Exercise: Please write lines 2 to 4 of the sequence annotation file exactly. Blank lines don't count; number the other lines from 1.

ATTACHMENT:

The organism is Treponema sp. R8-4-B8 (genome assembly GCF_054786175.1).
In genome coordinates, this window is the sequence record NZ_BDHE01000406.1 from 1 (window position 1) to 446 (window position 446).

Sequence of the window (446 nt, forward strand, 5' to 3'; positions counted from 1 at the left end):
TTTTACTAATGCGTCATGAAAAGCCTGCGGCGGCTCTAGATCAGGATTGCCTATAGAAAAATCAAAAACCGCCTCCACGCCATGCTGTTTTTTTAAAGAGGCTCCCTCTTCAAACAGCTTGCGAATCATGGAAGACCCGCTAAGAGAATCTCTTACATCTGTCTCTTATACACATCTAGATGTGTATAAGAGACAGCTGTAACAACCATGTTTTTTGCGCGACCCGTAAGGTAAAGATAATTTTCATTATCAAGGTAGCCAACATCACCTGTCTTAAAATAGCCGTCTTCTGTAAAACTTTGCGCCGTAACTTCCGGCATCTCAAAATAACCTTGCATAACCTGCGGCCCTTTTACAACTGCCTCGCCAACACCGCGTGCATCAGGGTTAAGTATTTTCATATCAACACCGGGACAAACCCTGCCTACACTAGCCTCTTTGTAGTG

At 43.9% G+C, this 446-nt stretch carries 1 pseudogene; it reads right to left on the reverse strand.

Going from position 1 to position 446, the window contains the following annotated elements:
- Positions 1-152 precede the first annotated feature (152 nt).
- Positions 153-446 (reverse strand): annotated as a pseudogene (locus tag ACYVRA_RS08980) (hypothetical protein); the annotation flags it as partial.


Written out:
In genome coordinates, this window is the sequence record NZ_BDHE01000406.1 from 1 (window position 1) to 446 (window position 446).

Sequence of the window (446 nt, forward strand, 5' to 3'; positions counted from 1 at the left end):
TTTTACTAATGCGTCATGAAAAGCCTGCGGCGGCTCTAGATCAGGATTGCCTATAGAAAAATCAAAAACCGCCTCCACGCCATGCTGTTTTTTTAAAGAGGCTCCCTCTTCAAACAGCTTGCGAATCATGGAAGACCCGCTAAGAGAATCTCTTACATCTGTCTCTTATACACATCTAGATGTGTATAAGAGACAGCTGTAACAACCATGTTTTTTGCGCGACCCGTAAGGTAAAGATAATTTTCATTATCAAGGTAGCCAACATCACCTGTCTTAAAATAGCCGTCTTCTGTAAAACTTTGCGCCGTAACTTCCGGCATCTCAAAATAACCTTGCATAACCTGCGGCCCTTTTACAACTGCCTCGCCAACACCGCGTGCATCAGGGTTAAGTATTTTCATATCAACACCGGGACAAACCCTGCCTACACTAGCCTCTTTGTAGTG